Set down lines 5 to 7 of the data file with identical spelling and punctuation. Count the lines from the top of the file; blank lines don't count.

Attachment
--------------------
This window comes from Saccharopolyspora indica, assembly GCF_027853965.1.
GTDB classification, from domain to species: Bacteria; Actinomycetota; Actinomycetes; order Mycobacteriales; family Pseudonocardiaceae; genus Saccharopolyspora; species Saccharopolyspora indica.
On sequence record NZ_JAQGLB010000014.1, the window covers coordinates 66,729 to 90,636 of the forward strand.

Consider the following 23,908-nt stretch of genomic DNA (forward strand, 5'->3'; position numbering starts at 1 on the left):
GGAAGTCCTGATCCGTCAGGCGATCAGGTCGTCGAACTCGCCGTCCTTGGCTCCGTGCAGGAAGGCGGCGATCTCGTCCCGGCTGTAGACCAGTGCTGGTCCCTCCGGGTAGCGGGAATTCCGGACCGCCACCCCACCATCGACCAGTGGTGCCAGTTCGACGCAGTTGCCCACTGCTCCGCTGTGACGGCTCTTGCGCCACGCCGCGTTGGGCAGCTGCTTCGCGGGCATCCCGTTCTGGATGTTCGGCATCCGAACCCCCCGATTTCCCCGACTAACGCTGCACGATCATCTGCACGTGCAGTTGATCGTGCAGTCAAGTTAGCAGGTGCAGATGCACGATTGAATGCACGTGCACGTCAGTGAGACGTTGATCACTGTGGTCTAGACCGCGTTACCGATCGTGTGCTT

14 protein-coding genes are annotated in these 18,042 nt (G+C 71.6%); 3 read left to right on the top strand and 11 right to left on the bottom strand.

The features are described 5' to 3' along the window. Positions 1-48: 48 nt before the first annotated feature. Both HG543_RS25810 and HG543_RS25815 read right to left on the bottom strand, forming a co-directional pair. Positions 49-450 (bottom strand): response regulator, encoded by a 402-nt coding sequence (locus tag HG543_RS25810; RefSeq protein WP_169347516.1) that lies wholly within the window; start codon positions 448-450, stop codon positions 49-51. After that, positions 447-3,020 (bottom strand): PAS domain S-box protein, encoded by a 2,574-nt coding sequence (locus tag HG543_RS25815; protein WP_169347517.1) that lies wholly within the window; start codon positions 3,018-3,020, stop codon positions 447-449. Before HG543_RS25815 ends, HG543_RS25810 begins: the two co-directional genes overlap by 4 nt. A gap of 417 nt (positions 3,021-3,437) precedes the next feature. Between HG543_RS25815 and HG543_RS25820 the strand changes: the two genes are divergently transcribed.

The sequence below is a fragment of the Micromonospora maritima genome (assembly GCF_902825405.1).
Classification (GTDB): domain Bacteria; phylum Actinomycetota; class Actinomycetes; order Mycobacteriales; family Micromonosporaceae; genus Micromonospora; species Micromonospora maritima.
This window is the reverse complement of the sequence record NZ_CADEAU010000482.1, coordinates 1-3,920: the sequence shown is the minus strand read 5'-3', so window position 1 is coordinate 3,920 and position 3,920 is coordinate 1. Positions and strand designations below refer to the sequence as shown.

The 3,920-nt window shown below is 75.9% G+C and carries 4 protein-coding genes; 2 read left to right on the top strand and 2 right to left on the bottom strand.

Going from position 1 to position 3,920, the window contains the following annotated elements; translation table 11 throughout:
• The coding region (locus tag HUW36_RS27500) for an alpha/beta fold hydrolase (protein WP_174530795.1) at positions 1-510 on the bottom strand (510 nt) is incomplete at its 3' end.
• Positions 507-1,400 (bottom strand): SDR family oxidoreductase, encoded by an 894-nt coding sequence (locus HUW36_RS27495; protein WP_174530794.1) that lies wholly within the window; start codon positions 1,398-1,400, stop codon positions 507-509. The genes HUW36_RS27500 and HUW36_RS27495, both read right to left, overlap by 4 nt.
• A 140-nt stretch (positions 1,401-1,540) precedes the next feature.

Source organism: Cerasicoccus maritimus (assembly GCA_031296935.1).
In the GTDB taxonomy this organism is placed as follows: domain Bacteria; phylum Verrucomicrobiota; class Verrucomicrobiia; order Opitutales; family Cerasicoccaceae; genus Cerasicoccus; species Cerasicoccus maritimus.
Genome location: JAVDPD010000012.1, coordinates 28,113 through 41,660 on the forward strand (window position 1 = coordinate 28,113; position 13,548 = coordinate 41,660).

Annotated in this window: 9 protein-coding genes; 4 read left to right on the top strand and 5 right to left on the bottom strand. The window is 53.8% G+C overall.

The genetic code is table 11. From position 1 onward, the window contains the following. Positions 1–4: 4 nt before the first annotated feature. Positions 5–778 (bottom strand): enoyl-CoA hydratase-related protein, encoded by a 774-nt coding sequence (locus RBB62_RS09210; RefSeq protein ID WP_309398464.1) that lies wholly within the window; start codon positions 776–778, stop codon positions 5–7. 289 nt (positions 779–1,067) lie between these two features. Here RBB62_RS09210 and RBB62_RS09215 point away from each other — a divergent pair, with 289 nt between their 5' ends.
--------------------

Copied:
GGAAGTCCTGATCCGTCAGGCGATCAGGTCGTCGAACTCGCCGTCCTTGGCTCCGTGCAGGAAGGCGGCGATCTCGTCCCGGCTGTAGACCAGTGCTGGTCCCTCCGGGTAGCGGGAATTCCGGACCGCCACCCCACCATCGACCAGTGGTGCCAGTTCGACGCAGTTGCCCACTGCTCCGCTGTGACGGCTCTTGCGCCACGCCGCGTTGGGCAGCTGCTTCGCGGGCATCCCGTTCTGGATGTTCGGCATCCGAACCCCCCGATTTCCCCGACTAACGCTGCACGATCATCTGCACGTGCAGTTGATCGTGCAGTCAAGTTAGCAGGTGCAGATGCACGATTGAATGCACGTGCACGTCAGTGAGACGTTGATCACTGTGGTCTAGACCGCGTTACCGATCGTGTGCTT

14 protein-coding genes are annotated in these 18,042 nt (G+C 71.6%); 3 read left to right on the top strand and 11 right to left on the bottom strand.

The features are described 5' to 3' along the window. Positions 1-48: 48 nt before the first annotated feature. Both HG543_RS25810 and HG543_RS25815 read right to left on the bottom strand, forming a co-directional pair. Positions 49-450 (bottom strand): response regulator, encoded by a 402-nt coding sequence (locus tag HG543_RS25810; RefSeq protein WP_169347516.1) that lies wholly within the window; start codon positions 448-450, stop codon positions 49-51. After that, positions 447-3,020 (bottom strand): PAS domain S-box protein, encoded by a 2,574-nt coding sequence (locus tag HG543_RS25815; protein WP_169347517.1) that lies wholly within the window; start codon positions 3,018-3,020, stop codon positions 447-449. Before HG543_RS25815 ends, HG543_RS25810 begins: the two co-directional genes overlap by 4 nt. A gap of 417 nt (positions 3,021-3,437) precedes the next feature. Between HG543_RS25815 and HG543_RS25820 the strand changes: the two genes are divergently transcribed.